Bob McDonald's blog: Machine learning can analyze large datasets and pick out details missed by humans
Astronomers are turning to artificial intelligence and machine learning to help find new planets forming around other stars and possible signals from intelligent civilizations elsewhere in the galaxy.
The flood of new data streaming down from the James Webb Space Telescope and other large instruments on the ground is overwhelming the humans who go through the laborious and time-consuming process of looking for interesting patterns and phenomena.
Intelligent machines, on the other hand, can be very good at recognizing patterns among large amounts of data and may be able to pick out subtle signals that humans might miss.
Researchers at the University of Georgia have experimented with a machine learning system to teach the algorithmto spot newly forming planets among dust rings surrounding other stars.
Solar systems, including our own, are born out of large clouds of gas and dust that are pulled together by gravity. Over time, most of the material falls to the centre where it becomes a star, while planets form within a leftover disc of dust that surrounds the star.
Many of these discs have been spotted but finding newly forming planets hiding among the dust is a challenge. The dust tends to be thick so young planets can only be detected by the disturbances they make as they pass through the dust, similar to the wake left behind a boat moving through water.
In a proof-of-concept study, the scientists used computer simulations of young solar systems with new planets forming in them to teach the machines how to recognize the patterns of disturbance.
They then tested the algorithm out on real astronomical data gathered by the Atacama Large Millimeter Array of radio telescopes in Chile, which has been doing surveys of stellar disks. In particular, they let the algorithm look at data where manual examination of the data had spotted signs of a planet, and the AI identified the same systems with better than 90 per cent accuracy.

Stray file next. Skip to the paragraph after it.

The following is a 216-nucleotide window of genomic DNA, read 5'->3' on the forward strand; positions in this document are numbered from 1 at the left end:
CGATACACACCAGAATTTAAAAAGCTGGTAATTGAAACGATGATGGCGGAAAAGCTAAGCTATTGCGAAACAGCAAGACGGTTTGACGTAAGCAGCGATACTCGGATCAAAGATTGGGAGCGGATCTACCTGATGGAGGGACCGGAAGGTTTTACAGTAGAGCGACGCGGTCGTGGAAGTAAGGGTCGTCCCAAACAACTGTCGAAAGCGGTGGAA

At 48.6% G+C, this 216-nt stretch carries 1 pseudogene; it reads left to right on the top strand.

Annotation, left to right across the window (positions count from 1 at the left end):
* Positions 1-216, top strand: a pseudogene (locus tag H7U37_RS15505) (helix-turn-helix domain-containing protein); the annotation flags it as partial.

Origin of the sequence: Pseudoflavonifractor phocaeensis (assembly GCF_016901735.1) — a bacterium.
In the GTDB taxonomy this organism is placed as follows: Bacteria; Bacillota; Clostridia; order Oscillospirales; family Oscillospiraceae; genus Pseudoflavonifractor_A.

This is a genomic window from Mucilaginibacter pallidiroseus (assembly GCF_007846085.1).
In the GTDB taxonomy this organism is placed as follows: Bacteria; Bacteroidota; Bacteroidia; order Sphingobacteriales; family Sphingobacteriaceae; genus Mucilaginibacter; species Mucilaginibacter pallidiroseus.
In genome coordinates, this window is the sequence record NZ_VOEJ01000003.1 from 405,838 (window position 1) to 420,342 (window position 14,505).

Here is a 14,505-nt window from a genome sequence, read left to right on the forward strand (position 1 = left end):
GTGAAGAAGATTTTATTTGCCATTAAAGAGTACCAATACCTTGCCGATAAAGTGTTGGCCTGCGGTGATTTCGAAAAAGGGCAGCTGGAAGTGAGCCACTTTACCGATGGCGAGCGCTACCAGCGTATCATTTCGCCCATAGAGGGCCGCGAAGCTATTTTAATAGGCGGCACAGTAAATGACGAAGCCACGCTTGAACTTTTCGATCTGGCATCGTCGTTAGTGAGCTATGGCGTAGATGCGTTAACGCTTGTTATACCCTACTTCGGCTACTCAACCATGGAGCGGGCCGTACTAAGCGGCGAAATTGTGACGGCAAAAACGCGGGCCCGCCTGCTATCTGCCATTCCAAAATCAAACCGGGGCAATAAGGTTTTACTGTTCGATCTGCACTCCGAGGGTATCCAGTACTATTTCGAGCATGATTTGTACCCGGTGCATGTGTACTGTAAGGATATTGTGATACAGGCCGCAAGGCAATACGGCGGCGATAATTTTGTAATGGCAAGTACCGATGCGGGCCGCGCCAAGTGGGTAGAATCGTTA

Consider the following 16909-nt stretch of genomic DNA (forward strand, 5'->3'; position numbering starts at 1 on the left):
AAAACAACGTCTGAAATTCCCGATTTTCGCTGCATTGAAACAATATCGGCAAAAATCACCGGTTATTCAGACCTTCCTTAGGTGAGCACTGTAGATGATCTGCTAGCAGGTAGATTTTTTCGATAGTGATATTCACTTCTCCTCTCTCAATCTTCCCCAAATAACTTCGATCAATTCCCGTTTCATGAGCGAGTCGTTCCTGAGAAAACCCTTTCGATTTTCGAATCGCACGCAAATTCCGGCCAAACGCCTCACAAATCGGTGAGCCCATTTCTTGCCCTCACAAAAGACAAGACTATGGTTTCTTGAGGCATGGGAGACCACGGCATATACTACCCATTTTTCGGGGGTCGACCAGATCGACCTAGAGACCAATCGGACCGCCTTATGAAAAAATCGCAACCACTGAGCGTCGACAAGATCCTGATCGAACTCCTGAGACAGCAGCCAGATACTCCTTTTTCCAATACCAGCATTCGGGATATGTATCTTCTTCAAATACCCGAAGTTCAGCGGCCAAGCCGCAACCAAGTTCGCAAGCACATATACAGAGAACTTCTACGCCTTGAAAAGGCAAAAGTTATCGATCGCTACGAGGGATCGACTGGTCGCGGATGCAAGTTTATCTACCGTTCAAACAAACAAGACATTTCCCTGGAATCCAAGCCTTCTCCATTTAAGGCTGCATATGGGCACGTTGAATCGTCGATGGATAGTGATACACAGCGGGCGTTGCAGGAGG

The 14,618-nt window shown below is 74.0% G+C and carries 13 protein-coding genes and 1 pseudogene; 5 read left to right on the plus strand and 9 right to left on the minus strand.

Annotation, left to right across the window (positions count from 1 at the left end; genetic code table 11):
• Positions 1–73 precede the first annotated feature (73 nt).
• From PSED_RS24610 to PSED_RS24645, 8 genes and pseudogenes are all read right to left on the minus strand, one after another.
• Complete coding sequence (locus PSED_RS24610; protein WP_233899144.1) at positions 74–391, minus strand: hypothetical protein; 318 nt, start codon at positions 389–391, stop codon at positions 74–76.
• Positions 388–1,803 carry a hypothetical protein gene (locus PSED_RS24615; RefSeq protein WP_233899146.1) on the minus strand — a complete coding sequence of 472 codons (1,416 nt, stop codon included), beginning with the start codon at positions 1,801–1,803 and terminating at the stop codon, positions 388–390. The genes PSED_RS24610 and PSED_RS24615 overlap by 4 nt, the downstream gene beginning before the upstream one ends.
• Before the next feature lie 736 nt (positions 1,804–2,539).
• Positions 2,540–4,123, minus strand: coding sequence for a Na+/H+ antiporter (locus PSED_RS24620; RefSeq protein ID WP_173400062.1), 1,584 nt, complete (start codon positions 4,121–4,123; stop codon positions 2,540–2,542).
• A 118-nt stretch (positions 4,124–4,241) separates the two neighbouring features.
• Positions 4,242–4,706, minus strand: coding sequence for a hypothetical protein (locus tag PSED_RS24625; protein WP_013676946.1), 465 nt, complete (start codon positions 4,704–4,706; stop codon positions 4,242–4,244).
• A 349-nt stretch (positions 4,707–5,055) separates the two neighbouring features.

These programs are much faster than manual methods and could lead to the discovery of many new worlds. The more of these so-called proto-planets that are found, the more details about planetary formation are revealed.
Tuning into alien transmissions
Another group at the Search For Extraterrestrial Intelligence (SETI) Institute is also using artificial intelligence to look at data from radio telescopes that have been scanning the skies looking for signals that could be coming from other civilizations in our Milky Way.
Space is a noisy place, with radio emissions coming from a wide variety of objects, such as exploding stars, black holes, pulsars, radio galaxies as well as the cacophony of radio noise generated by our technology here on Earth. Picking out a signal that could be from an alien civilization among all that noise is a needle in a haystack problem that has so far yielded no results, despite decades of searching.
The latest study looked at data from 820 objects in space representing 480 hours of searching as part of the Breakthrough Listen initiative. Eight "signals of interest" were found that had not been detected in the data by other methods. Unfortunately when the source of those radio signals was re-observed, the signals were gone, so no alien source could be confirmed.
So the search for other intelligent civilizations in space continues.
It will soon be up to intelligent machines here on Earth to search through that data to find other new worlds and possibly alien intelligences calling out across the cosmos.
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